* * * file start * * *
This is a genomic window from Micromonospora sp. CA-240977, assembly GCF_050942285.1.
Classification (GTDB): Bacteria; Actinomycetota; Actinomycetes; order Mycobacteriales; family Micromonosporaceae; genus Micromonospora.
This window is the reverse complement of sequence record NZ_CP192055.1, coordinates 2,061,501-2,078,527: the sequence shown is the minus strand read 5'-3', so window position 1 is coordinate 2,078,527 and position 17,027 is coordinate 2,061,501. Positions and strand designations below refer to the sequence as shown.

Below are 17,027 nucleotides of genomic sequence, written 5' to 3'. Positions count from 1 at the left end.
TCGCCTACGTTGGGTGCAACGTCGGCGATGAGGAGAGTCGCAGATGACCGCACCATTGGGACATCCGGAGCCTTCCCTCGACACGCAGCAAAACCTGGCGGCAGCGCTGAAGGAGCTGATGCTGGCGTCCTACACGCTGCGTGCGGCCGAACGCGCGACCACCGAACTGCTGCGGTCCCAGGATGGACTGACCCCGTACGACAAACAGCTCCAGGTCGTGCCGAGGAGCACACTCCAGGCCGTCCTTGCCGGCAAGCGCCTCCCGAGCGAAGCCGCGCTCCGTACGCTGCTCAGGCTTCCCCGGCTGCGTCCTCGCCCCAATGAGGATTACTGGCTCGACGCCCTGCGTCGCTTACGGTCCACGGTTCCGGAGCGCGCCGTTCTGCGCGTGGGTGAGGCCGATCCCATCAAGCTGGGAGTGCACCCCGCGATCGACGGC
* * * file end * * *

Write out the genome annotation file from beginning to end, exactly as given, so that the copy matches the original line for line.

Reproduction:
This is a genomic window from Micromonospora sp. CA-240977, assembly GCF_050942285.1.
Classification (GTDB): Bacteria; Actinomycetota; Actinomycetes; order Mycobacteriales; family Micromonosporaceae; genus Micromonospora.
This window is the reverse complement of sequence record NZ_CP192055.1, coordinates 2,061,501-2,078,527: the sequence shown is the minus strand read 5'-3', so window position 1 is coordinate 2,078,527 and position 17,027 is coordinate 2,061,501. Positions and strand designations below refer to the sequence as shown.

Below are 17,027 nucleotides of genomic sequence, written 5' to 3'. Positions count from 1 at the left end.
TCGCCTACGTTGGGTGCAACGTCGGCGATGAGGAGAGTCGCAGATGACCGCACCATTGGGACATCCGGAGCCTTCCCTCGACACGCAGCAAAACCTGGCGGCAGCGCTGAAGGAGCTGATGCTGGCGTCCTACACGCTGCGTGCGGCCGAACGCGCGACCACCGAACTGCTGCGGTCCCAGGATGGACTGACCCCGTACGACAAACAGCTCCAGGTCGTGCCGAGGAGCACACTCCAGGCCGTCCTTGCCGGCAAGCGCCTCCCGAGCGAAGCCGCGCTCCGTACGCTGCTCAGGCTTCCCCGGCTGCGTCCTCGCCCCAATGAGGATTACTGGCTCGACGCCCTGCGTCGCTTACGGTCCACGGTTCCGGAGCGCGCCGTTCTGCGCGTGGGTGAGGCCGATCCCATCAAGCTGGGAGTGCACCCCGCGATCGACGGC